UC Law SF Professor Helps Tackle Lack of Juvenile Court Lawyers in California

Law professor with white beard and glasses poses in office.

UC Law SF Professor John Myers has been tapped by the California Judicial Council to lead a project aimed at getting more law schools to offer courses on juvenile courts.

The state of California has hired a UC Law SF professor to lead a project aimed at addressing a shortage of lawyers for children in the state’s juvenile court system.

Professor John Myers is one of the nation’s leading experts on child abuse and neglect. He has given more than 400 talks on the subject on three continents. His writings on the topic have been cited by the U.S. Supreme Court, California Supreme Court, and nearly 200 other courts.

When he’s not teaching criminal law, criminal procedure, and evidence at UC Law SF, Myers practices law in Colusa County, where he represents children in juvenile dependency court. In custody cases filed against parents by the county’s Child Welfare Services Unit, Myers represents children, some of whom are subjected to neglect, physical or sexual abuse, or born with drug addictions.

He carries photos of the children he has helped through his work; kids that range in age from infants to 20. An eight-year-old girl made him an origami paper bird with a message that reads, “Thank you for saving my life.”

“I’ve never done anything as personally rewarding as this,” Myers said.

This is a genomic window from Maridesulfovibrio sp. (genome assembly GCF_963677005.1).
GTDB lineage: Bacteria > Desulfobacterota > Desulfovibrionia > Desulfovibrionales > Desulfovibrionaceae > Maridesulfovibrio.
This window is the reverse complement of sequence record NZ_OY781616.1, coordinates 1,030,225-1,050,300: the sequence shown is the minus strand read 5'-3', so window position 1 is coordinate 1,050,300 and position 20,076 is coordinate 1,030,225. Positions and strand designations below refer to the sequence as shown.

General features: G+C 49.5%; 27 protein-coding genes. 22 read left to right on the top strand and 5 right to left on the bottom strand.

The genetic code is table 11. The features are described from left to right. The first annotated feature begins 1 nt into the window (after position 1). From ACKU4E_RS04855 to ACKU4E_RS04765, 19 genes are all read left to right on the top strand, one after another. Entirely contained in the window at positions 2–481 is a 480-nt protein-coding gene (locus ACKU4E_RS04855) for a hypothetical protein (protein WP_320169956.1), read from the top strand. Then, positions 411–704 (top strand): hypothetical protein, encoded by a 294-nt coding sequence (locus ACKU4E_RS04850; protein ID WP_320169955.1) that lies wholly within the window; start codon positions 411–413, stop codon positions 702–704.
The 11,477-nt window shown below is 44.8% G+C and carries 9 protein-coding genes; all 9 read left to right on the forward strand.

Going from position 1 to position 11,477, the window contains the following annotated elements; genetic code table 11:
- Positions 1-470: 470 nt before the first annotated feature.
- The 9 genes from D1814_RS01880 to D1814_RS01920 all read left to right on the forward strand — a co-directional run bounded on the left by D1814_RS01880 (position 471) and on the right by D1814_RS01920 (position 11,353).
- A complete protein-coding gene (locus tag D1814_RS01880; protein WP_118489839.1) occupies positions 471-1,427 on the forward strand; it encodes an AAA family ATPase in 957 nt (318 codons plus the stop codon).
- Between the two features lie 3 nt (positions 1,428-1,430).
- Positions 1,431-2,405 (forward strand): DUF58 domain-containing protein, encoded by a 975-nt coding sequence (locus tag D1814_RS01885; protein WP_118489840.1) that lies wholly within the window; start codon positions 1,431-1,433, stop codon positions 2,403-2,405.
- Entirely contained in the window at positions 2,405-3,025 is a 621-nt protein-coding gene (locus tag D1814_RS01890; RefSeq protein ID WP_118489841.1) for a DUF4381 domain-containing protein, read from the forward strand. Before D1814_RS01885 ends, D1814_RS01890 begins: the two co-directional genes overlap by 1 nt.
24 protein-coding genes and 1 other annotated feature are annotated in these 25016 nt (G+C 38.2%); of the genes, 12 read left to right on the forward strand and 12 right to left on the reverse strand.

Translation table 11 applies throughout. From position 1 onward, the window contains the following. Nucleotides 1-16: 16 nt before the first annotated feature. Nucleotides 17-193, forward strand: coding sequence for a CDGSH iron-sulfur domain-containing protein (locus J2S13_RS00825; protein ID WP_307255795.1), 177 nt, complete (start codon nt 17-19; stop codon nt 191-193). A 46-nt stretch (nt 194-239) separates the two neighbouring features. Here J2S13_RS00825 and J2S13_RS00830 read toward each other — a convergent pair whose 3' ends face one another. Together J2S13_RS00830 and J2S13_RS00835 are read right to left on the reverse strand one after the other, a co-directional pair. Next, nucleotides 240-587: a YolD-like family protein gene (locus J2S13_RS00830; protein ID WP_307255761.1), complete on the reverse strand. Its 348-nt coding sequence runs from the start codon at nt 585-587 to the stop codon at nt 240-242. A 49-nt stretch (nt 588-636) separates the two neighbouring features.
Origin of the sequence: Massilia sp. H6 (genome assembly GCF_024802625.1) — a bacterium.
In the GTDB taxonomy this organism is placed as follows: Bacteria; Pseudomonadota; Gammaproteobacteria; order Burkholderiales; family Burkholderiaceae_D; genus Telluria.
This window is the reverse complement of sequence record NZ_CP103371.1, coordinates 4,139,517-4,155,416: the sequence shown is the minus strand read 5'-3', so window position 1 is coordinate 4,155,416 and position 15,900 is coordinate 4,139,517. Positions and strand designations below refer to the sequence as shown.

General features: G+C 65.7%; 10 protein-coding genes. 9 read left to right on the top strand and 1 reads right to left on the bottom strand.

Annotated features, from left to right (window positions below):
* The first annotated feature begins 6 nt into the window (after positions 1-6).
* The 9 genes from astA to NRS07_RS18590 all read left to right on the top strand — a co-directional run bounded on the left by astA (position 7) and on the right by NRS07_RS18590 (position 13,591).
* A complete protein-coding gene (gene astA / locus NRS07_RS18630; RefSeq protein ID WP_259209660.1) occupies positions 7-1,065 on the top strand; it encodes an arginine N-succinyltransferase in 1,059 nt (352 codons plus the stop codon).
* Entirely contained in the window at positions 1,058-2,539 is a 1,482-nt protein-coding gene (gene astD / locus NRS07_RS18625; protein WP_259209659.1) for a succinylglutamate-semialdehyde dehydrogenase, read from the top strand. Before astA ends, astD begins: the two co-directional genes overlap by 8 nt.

His hard work and years of experience were recognized this year by the state of California. The board that oversees California’s judicial system tapped Myers to lead a project that seeks to expand access to educational coursework on juvenile courts in California law schools.

The Judicial Council of California, which sets policies for the state court system, signed a contract with Myers that calls for him to do three things: survey law schools about their course offerings on juvenile court, create coursework materials for law school classes on the subject, and prepare a new edition of the council’s book on juvenile court procedures.

“Very few law schools have a course on juvenile courts,” Myers said. “That’s what led the Judicial Council to ask me if I might be interested in finding ways to get more law students interested in this field.”

Myers said he hopes his work will encourage more law schools to offer programs on child welfare laws and juvenile court procedures. UC Law SF is one of a select few law schools that offers such a course.

The Child Welfare Practicum offered each spring teaches Hastings’ students about child welfare laws and court procedures, systemic bias in the child welfare system, and how to practice trauma-informed lawyering. The students also do fieldwork, interact with clients, and sometimes argue cases while supervised by licensed attorneys.

David White, a senior attorney at the San Francisco-based organization Legal Services for Children, co-teaches the practicum with his colleague Jennifer Daly. He said the course “opens the door for students to an area of the law they would not otherwise be familiar with and introduces them to clients they wouldn’t otherwise have interactions with.”

After taking the practicum last spring, UC Law SF 3L student Noa Israel decided to continue working with a division of the San Francisco Bar Association that provides legal counsel to parents and children in juvenile court over the summer. She said, “My experiences in the clinic solidified my interests in pursuing a career in dependency/family law after my graduation from law school.”